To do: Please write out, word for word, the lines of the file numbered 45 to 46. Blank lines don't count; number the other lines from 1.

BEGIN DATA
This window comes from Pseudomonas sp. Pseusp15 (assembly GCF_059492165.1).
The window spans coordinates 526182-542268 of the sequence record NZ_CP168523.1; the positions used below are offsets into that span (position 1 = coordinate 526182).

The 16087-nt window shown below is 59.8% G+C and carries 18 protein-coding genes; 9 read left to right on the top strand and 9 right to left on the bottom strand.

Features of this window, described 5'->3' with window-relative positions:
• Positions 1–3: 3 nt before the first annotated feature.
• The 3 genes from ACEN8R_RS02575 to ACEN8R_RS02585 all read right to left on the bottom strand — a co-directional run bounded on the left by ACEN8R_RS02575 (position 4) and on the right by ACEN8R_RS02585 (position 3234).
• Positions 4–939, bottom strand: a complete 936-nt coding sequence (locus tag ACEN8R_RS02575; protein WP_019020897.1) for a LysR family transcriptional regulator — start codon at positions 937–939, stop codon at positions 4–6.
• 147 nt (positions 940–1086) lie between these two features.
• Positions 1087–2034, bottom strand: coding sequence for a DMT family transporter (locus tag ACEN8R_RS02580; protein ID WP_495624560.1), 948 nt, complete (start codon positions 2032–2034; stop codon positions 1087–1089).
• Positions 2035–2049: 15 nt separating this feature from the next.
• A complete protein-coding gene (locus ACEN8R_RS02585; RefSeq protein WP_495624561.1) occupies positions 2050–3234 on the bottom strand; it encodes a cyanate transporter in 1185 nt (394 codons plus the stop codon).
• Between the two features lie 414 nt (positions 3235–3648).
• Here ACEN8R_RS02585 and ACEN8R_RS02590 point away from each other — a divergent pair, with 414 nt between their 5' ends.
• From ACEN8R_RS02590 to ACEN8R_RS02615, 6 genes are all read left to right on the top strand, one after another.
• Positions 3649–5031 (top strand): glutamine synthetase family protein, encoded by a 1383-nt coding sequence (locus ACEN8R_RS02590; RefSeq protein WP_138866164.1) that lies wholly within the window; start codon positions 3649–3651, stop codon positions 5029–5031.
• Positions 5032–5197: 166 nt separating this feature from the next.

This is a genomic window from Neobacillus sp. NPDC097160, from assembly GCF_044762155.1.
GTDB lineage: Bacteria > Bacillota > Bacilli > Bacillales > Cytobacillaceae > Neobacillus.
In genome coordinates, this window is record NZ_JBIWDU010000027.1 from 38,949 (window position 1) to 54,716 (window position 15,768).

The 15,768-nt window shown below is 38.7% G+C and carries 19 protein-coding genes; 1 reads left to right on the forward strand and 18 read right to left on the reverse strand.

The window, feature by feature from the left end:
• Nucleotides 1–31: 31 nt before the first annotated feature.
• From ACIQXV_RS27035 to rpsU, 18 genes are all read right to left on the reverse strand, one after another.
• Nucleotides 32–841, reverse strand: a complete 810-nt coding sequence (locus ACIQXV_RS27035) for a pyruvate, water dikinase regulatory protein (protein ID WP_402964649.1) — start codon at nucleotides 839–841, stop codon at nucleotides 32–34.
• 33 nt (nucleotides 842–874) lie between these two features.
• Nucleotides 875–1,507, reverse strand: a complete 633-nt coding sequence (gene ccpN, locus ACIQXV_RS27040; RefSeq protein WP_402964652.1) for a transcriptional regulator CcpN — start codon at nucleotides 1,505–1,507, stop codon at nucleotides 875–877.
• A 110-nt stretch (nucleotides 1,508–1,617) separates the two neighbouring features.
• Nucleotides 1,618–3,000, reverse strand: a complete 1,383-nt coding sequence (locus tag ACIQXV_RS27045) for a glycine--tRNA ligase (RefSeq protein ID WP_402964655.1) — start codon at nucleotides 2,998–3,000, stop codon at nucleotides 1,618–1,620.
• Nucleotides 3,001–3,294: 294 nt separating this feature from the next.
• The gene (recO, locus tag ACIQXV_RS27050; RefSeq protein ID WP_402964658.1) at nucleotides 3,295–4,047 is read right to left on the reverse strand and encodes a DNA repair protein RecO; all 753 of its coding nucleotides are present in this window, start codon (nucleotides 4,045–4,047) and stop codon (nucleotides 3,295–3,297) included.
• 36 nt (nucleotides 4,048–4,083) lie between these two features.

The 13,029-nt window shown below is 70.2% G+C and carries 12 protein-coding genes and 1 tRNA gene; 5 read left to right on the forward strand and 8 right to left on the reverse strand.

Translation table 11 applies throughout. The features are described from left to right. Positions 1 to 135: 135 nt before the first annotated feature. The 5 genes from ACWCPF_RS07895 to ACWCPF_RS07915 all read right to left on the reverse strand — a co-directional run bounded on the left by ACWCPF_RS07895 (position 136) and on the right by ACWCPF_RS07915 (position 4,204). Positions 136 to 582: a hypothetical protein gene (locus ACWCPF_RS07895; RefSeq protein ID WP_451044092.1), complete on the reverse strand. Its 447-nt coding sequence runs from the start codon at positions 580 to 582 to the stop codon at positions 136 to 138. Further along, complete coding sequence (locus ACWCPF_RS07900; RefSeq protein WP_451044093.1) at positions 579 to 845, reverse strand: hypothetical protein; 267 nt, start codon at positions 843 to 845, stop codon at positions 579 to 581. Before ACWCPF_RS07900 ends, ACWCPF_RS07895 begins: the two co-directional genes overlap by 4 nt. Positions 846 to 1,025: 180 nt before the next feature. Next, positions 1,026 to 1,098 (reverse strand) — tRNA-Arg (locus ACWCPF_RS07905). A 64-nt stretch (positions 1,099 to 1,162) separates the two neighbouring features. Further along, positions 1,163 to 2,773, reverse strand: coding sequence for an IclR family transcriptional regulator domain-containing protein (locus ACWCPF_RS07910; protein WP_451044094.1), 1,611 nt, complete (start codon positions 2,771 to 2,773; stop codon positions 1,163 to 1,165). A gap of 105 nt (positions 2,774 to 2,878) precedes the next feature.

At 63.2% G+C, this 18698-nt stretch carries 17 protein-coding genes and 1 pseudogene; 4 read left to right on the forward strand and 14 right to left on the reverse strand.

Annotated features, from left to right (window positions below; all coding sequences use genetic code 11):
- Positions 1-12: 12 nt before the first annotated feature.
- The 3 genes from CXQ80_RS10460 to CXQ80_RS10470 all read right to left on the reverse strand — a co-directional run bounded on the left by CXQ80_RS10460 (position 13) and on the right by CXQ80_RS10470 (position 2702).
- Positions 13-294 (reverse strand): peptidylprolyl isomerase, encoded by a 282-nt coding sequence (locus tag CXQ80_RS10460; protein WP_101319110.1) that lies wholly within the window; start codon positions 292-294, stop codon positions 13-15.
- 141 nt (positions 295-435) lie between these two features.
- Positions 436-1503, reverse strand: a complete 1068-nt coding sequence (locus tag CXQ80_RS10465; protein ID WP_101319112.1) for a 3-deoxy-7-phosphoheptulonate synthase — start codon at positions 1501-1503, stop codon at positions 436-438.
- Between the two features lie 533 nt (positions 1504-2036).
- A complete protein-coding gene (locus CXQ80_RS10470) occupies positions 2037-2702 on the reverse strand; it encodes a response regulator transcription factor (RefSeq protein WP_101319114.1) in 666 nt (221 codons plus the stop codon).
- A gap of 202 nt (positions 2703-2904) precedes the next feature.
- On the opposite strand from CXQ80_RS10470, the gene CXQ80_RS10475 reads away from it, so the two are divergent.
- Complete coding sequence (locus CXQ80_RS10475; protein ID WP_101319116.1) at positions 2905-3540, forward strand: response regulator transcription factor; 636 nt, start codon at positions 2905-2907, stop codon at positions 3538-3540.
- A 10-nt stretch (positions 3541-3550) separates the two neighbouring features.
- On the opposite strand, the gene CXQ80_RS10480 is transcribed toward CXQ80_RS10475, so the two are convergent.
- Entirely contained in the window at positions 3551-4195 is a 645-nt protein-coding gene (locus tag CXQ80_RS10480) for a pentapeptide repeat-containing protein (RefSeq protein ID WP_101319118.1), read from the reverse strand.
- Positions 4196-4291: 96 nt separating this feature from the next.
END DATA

- Complete coding sequence (locus CXQ80_RS10475; protein ID WP_101319116.1) at positions 2905-3540, forward strand: response regulator transcription factor; 636 nt, start codon at positions 2905-2907, stop codon at positions 3538-3540.
- A 10-nt stretch (positions 3541-3550) separates the two neighbouring features.